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First Lady courts LGBT donors over lunch

After a rousing convention speech Tuesday night that, among other things, commended LGBT Americans for their courage to marry, Michelle Obama spent about an hour Wednesday at a downtown Charlotte Marriott trying courting well-heeled gay donors.

According to one political consultant and LGBT activist there, she knocked it out of the park. “It was like a conversation in a living room almost,” said Palm Springs, Calif. LGBT activist and political consultant Greg Rodriguez.

That may be important, as a recent analysis showed that one in six bundlers for President Obama are gay. Another report identified 33 gay bundlers.

Obama's "evolution" on gay marriage--which he opposed when running in 2008 but embraced in May 2012--came after some big contributors said they would withhold their support over the issue.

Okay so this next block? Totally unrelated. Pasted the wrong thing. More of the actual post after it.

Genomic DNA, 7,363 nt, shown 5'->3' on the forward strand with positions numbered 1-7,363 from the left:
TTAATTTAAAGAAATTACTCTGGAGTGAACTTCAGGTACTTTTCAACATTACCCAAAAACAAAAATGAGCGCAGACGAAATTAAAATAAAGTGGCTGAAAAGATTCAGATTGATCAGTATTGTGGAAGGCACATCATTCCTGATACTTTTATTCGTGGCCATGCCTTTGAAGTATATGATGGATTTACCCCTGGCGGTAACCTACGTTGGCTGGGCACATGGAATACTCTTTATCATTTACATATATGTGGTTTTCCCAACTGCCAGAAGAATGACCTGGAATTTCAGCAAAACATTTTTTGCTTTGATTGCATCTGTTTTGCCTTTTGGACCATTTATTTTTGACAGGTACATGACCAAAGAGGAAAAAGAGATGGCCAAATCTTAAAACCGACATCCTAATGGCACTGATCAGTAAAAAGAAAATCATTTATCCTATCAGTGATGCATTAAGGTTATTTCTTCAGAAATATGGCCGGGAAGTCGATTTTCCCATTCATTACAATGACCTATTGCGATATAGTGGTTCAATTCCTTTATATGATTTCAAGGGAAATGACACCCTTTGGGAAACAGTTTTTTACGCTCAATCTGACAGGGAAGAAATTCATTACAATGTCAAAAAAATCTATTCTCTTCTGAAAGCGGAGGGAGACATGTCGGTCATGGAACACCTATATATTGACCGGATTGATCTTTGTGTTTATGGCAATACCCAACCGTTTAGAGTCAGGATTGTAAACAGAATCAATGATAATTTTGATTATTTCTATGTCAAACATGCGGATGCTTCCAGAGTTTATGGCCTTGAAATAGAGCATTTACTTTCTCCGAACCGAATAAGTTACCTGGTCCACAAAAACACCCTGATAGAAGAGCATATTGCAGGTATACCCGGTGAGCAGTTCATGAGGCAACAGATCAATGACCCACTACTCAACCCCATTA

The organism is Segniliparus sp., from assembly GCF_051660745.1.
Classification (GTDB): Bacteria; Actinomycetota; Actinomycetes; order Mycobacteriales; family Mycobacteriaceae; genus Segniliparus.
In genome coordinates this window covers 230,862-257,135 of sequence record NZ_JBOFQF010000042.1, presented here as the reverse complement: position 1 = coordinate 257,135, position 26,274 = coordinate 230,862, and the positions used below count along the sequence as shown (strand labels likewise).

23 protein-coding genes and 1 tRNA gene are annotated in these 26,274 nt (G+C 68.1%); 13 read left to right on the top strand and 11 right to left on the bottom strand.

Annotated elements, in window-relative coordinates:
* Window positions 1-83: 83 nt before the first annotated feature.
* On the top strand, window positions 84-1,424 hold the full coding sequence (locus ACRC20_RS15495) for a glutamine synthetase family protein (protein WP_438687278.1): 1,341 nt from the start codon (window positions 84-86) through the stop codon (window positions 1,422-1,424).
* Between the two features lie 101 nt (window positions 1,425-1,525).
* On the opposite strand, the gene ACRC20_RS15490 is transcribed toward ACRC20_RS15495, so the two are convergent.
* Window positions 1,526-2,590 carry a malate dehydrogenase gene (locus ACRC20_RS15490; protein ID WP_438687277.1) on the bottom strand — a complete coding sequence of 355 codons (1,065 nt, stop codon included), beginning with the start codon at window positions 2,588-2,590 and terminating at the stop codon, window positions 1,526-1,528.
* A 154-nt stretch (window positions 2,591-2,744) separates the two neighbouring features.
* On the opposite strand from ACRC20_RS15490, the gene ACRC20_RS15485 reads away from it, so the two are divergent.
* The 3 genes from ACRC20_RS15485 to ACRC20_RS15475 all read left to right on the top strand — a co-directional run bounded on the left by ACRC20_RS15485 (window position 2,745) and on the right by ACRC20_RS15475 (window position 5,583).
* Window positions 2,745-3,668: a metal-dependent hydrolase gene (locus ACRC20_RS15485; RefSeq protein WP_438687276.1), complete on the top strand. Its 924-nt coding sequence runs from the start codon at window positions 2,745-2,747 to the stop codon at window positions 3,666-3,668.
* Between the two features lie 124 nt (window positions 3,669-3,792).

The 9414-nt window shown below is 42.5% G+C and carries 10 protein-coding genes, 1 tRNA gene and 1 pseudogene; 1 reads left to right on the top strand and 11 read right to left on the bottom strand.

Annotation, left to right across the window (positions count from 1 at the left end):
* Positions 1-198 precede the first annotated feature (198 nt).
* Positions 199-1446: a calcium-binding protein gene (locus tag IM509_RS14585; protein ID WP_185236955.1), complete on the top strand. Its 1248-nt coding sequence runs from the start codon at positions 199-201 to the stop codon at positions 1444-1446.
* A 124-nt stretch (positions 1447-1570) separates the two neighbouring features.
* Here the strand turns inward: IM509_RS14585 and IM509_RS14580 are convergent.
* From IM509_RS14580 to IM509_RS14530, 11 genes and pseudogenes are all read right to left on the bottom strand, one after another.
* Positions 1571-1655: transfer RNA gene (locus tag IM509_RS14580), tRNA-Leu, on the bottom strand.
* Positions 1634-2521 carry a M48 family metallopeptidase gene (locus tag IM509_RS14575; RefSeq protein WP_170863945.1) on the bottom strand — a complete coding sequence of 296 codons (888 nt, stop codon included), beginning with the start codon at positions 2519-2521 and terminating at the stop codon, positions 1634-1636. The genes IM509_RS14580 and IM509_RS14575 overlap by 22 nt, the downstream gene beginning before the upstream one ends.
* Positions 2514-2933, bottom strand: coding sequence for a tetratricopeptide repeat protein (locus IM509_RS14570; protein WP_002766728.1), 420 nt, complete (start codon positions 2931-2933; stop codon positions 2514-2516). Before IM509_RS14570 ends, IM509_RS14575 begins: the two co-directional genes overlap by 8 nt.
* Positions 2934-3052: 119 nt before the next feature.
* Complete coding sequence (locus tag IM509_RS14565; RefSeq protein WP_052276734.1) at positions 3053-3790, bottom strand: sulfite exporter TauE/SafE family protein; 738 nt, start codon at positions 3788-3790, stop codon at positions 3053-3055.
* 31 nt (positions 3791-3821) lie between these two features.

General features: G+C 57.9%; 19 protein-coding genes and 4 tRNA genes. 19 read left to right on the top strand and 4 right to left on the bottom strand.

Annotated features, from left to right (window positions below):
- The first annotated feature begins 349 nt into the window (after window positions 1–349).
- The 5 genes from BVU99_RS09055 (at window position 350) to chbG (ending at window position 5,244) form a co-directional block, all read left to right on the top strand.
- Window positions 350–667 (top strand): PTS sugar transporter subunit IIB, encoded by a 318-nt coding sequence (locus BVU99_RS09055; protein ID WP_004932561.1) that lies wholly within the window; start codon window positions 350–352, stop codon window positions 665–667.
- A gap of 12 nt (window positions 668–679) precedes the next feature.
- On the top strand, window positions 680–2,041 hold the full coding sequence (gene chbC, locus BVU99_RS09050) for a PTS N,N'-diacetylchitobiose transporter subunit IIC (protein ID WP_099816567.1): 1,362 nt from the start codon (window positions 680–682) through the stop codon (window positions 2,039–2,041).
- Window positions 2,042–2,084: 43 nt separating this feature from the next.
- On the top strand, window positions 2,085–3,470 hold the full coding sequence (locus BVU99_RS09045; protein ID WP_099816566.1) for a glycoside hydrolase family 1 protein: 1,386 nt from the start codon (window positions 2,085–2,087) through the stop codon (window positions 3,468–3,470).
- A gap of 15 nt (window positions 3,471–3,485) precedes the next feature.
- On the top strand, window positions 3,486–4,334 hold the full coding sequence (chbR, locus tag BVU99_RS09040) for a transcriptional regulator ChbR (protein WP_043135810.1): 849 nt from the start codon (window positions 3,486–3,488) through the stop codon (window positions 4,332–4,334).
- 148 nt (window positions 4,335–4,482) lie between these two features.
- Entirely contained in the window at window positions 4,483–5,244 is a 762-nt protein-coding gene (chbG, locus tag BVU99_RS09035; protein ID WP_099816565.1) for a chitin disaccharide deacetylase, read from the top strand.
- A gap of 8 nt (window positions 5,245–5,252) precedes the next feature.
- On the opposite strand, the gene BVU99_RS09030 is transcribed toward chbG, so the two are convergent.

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No Sleep ‘til Acceptance Speech

pie chart of when political convention events are happening

Two point five. That’s the numbers of hours I slept Tuesday night and just about the percentage of convention events in Party Time I attended since August 27.

The political conventions are a whirlwind for all participants: delegates, speakers, journalists … two Sunlighters. As Party Time shows, there are events happening morning, noon and night. As the Democratic National Convention prepares for its final day, I wondered when prime time for parties really was.

Looking at both the Republican National Convention in Tampa last week and the Democratic convention this week in Charlotte, the best time to attend an event is in the 10 o’clock hour. Breakfast was on the menu at these mid-morning events for the National Republican Senatorial Committee, the American Association for Justice and nearly 100 others. The least popular time was 7:00 a.m. (Speaking from experience, early start times here are not so fun.)